18. Practical TASing

TODO incomplete

TASing is fundamentally much more practical than theoretical. Mastery of any practical skill, be it playing the piano or tennis, can only come through practice, and so creating many TASes yourself is essential in understanding and appreciating the nuances of TASing and the Half-Life game physics. On this account, this document alone will not teach you how to be good at TASing. Instead, we will provide some tips and general notes.

18.1. Console setup

There are many commands and variables that are usually considered as cheats in a human speedrun, but are permissible in the process of developing a TAS. These commands include the various HUD aids like the viewing of target entity health, making triggers visible, and so on. Other cheat commands that require sv_cheats 1 are still banned for us except during the planning phase of a run. These are the familiar commands such as noclip, impulse 101, or commands that modify player health directly. In the first category of cheat commands, there are many of which a TAS runner should enable to aid the process.

r_fullbright 1

This is essential to illuminate the entire map so that the runner can view the run clearly.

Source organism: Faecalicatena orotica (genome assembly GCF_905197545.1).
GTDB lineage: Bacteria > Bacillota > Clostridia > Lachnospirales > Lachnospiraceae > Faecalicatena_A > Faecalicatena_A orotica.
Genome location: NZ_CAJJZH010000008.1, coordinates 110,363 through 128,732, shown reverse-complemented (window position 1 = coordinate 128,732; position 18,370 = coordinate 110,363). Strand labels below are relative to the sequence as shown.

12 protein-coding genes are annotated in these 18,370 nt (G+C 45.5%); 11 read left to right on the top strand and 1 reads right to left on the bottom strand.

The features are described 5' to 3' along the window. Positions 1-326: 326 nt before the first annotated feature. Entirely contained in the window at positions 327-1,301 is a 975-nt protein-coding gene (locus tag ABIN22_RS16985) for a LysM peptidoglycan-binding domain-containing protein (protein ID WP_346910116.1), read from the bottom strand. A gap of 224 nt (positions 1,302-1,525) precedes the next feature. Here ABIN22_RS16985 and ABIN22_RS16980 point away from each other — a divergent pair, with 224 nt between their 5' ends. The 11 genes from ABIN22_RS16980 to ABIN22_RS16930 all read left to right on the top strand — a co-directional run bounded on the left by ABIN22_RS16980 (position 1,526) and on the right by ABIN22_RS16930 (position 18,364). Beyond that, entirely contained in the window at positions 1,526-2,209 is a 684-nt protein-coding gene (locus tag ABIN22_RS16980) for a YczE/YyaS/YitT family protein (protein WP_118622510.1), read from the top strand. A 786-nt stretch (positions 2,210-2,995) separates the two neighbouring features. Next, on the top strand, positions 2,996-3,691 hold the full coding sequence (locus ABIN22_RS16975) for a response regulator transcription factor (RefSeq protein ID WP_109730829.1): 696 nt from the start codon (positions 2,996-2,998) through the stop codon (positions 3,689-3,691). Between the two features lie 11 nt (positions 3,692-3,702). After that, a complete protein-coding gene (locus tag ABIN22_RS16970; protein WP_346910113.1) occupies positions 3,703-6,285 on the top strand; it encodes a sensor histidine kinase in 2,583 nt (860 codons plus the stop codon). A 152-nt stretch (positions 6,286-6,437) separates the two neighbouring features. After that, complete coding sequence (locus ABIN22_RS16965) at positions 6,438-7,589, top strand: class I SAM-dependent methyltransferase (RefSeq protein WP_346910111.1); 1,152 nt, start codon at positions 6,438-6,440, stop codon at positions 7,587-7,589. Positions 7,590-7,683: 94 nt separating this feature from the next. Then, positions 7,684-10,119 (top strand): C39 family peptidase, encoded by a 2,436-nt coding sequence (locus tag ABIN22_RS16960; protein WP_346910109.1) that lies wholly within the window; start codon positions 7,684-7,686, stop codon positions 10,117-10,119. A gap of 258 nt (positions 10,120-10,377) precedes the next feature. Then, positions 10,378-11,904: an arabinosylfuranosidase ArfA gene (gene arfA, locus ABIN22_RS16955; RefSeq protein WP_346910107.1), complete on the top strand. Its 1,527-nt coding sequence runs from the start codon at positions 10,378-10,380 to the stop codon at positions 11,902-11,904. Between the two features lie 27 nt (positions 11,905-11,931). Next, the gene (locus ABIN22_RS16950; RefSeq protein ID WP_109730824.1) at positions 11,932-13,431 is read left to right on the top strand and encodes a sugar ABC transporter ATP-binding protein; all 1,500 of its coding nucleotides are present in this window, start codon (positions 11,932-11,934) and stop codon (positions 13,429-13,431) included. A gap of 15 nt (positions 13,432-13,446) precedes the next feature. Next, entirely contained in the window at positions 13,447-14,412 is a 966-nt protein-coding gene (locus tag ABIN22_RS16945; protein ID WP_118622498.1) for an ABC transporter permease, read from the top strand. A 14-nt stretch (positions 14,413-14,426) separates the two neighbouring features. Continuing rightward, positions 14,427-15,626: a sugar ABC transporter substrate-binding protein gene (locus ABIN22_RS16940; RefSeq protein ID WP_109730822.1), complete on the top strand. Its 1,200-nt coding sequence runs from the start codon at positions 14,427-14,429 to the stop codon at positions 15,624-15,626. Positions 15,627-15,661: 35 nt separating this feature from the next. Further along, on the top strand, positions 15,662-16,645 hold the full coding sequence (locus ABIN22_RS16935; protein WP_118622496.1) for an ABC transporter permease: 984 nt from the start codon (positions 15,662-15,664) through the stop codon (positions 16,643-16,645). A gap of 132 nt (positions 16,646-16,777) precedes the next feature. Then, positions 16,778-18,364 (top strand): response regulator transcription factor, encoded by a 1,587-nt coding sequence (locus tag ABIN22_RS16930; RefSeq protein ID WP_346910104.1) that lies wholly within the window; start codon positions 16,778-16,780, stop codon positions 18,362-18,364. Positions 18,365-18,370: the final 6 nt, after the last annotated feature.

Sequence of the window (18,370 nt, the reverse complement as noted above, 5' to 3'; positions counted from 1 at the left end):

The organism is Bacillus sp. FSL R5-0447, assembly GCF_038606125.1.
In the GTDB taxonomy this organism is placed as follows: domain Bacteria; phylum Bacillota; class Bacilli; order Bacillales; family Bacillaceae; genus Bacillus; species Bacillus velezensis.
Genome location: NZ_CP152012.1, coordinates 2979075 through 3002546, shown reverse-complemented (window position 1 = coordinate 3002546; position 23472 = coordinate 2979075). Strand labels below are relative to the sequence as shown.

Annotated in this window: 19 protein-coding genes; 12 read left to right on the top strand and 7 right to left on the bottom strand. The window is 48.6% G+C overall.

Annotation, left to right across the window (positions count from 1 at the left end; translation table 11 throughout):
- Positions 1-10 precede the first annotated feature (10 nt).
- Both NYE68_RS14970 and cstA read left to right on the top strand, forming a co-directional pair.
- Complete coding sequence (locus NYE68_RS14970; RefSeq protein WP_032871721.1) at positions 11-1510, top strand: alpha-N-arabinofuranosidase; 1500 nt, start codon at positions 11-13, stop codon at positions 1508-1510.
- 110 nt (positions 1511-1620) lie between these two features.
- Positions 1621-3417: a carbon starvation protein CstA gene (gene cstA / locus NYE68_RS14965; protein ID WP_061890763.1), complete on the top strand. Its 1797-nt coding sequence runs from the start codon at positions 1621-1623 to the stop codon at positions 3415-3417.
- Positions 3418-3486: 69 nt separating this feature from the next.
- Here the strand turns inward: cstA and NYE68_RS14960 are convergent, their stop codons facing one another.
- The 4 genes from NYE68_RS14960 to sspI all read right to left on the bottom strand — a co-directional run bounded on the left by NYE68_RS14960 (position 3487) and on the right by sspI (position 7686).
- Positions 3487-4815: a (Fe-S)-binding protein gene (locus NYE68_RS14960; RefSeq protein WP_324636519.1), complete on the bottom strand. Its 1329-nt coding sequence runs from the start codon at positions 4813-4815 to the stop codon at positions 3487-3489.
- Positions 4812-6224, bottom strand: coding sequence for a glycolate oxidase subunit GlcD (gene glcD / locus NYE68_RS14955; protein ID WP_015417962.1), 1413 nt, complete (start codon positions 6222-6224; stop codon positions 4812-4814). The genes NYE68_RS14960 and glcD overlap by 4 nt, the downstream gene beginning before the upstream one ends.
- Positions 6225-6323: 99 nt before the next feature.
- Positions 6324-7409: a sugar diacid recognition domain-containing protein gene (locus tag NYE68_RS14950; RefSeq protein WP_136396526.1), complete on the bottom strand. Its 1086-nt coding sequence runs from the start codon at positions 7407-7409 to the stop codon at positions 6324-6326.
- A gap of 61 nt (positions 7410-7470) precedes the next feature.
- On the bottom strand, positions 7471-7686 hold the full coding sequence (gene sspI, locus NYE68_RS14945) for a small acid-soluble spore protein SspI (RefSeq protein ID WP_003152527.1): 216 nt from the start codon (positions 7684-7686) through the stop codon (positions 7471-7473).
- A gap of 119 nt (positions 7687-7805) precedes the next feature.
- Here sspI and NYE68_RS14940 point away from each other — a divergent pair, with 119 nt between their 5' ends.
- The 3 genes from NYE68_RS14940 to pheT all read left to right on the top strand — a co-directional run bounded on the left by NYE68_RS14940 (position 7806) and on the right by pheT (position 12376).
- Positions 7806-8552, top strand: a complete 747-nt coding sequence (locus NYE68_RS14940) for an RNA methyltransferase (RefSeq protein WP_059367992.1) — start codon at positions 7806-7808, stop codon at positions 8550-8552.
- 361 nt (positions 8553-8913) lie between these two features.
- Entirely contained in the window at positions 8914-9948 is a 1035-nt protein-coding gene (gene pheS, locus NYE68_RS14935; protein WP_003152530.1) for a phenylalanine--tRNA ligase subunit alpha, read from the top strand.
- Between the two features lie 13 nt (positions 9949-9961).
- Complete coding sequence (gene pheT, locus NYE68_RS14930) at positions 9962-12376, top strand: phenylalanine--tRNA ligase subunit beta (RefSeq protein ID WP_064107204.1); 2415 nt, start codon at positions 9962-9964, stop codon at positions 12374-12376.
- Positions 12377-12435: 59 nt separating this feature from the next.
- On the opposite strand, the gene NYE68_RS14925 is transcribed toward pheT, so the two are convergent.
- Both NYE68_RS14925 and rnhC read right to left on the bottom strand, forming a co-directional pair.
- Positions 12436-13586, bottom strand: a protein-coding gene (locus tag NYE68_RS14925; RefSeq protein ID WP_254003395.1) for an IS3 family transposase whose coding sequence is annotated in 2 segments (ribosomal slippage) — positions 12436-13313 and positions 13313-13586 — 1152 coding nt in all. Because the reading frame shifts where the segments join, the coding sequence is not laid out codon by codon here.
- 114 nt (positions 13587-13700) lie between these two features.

r_drawentities 3

Consider turning this on at all times to display the hitboxes of

18.2. Workflow tips

A run must begin with a initial planning and testing phase. Without at least a rough idea on how various parts of the map are to be run, the resulting TAS will tend to be suboptimal. It may be helpful to have some human runs of the map or game that you are going to TAS already available, because they can give you a clearer idea of the routes and strategy to be used in this game. A downside of having a human run available in the public, especially a highly optimised one, is that the novelty of the TAS version could be reduced significantly, and unless new tricks and routes are used to spectacular effect, the TAS may be viewed as a mere imitation or repeat of the human speedrun and lack novelty in itself.